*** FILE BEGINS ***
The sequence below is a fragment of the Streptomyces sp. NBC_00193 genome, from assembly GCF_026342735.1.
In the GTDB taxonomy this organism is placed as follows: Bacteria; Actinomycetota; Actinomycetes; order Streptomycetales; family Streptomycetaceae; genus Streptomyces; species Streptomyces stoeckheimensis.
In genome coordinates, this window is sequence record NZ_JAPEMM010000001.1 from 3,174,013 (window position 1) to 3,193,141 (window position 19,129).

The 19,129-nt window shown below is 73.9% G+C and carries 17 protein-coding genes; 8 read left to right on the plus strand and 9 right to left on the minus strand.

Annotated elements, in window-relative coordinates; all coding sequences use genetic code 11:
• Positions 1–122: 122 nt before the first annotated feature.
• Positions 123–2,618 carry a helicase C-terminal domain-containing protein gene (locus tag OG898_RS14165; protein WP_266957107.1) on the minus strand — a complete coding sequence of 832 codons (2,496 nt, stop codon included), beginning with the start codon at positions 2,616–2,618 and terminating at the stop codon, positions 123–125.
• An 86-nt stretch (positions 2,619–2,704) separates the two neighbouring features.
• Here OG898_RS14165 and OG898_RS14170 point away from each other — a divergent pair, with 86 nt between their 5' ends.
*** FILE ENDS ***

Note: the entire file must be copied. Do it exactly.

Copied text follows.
The sequence below is a fragment of the Streptomyces sp. NBC_00193 genome, from assembly GCF_026342735.1.
In the GTDB taxonomy this organism is placed as follows: Bacteria; Actinomycetota; Actinomycetes; order Streptomycetales; family Streptomycetaceae; genus Streptomyces; species Streptomyces stoeckheimensis.
In genome coordinates, this window is sequence record NZ_JAPEMM010000001.1 from 3,174,013 (window position 1) to 3,193,141 (window position 19,129).

The 19,129-nt window shown below is 73.9% G+C and carries 17 protein-coding genes; 8 read left to right on the plus strand and 9 right to left on the minus strand.

Annotated elements, in window-relative coordinates; all coding sequences use genetic code 11:
• Positions 1–122: 122 nt before the first annotated feature.
• Positions 123–2,618 carry a helicase C-terminal domain-containing protein gene (locus tag OG898_RS14165; protein WP_266957107.1) on the minus strand — a complete coding sequence of 832 codons (2,496 nt, stop codon included), beginning with the start codon at positions 2,616–2,618 and terminating at the stop codon, positions 123–125.
• An 86-nt stretch (positions 2,619–2,704) separates the two neighbouring features.
• Here OG898_RS14165 and OG898_RS14170 point away from each other — a divergent pair, with 86 nt between their 5' ends.